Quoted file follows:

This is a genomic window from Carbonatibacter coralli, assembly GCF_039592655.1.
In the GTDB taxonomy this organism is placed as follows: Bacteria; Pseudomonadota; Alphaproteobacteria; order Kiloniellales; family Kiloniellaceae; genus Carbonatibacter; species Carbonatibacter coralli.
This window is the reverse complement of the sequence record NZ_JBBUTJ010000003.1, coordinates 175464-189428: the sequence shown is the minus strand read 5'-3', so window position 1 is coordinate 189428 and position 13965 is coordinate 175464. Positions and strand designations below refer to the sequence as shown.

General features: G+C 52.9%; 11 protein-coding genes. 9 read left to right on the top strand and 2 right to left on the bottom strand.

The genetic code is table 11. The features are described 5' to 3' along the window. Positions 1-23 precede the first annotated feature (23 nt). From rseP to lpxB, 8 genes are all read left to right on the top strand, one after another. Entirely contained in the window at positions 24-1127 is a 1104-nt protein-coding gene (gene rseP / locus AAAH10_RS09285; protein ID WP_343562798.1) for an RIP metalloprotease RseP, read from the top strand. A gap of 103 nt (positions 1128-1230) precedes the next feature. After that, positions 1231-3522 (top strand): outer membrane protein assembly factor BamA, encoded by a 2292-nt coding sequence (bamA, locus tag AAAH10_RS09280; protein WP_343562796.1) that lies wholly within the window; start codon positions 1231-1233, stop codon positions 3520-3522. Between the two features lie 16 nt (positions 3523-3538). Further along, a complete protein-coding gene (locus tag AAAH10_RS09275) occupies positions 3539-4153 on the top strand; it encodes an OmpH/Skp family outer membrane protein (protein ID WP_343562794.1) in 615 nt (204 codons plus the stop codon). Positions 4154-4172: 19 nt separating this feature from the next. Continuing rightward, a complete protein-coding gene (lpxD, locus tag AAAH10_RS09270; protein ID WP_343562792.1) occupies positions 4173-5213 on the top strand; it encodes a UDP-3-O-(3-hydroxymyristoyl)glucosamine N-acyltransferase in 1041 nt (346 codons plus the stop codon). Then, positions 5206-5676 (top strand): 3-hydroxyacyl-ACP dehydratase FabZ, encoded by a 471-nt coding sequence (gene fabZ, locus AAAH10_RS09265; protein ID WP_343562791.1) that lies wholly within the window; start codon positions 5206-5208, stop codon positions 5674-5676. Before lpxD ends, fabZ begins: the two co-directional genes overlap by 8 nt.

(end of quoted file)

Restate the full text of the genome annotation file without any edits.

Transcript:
This is a genomic window from Carbonatibacter coralli, assembly GCF_039592655.1.
In the GTDB taxonomy this organism is placed as follows: Bacteria; Pseudomonadota; Alphaproteobacteria; order Kiloniellales; family Kiloniellaceae; genus Carbonatibacter; species Carbonatibacter coralli.
This window is the reverse complement of the sequence record NZ_JBBUTJ010000003.1, coordinates 175464-189428: the sequence shown is the minus strand read 5'-3', so window position 1 is coordinate 189428 and position 13965 is coordinate 175464. Positions and strand designations below refer to the sequence as shown.

General features: G+C 52.9%; 11 protein-coding genes. 9 read left to right on the top strand and 2 right to left on the bottom strand.

The genetic code is table 11. The features are described 5' to 3' along the window. Positions 1-23 precede the first annotated feature (23 nt). From rseP to lpxB, 8 genes are all read left to right on the top strand, one after another. Entirely contained in the window at positions 24-1127 is a 1104-nt protein-coding gene (gene rseP / locus AAAH10_RS09285; protein ID WP_343562798.1) for an RIP metalloprotease RseP, read from the top strand. A gap of 103 nt (positions 1128-1230) precedes the next feature. After that, positions 1231-3522 (top strand): outer membrane protein assembly factor BamA, encoded by a 2292-nt coding sequence (bamA, locus tag AAAH10_RS09280; protein WP_343562796.1) that lies wholly within the window; start codon positions 1231-1233, stop codon positions 3520-3522. Between the two features lie 16 nt (positions 3523-3538). Further along, a complete protein-coding gene (locus tag AAAH10_RS09275) occupies positions 3539-4153 on the top strand; it encodes an OmpH/Skp family outer membrane protein (protein ID WP_343562794.1) in 615 nt (204 codons plus the stop codon). Positions 4154-4172: 19 nt separating this feature from the next. Continuing rightward, a complete protein-coding gene (lpxD, locus tag AAAH10_RS09270; protein ID WP_343562792.1) occupies positions 4173-5213 on the top strand; it encodes a UDP-3-O-(3-hydroxymyristoyl)glucosamine N-acyltransferase in 1041 nt (346 codons plus the stop codon). Then, positions 5206-5676 (top strand): 3-hydroxyacyl-ACP dehydratase FabZ, encoded by a 471-nt coding sequence (gene fabZ, locus AAAH10_RS09265; protein ID WP_343562791.1) that lies wholly within the window; start codon positions 5206-5208, stop codon positions 5674-5676. Before lpxD ends, fabZ begins: the two co-directional genes overlap by 8 nt.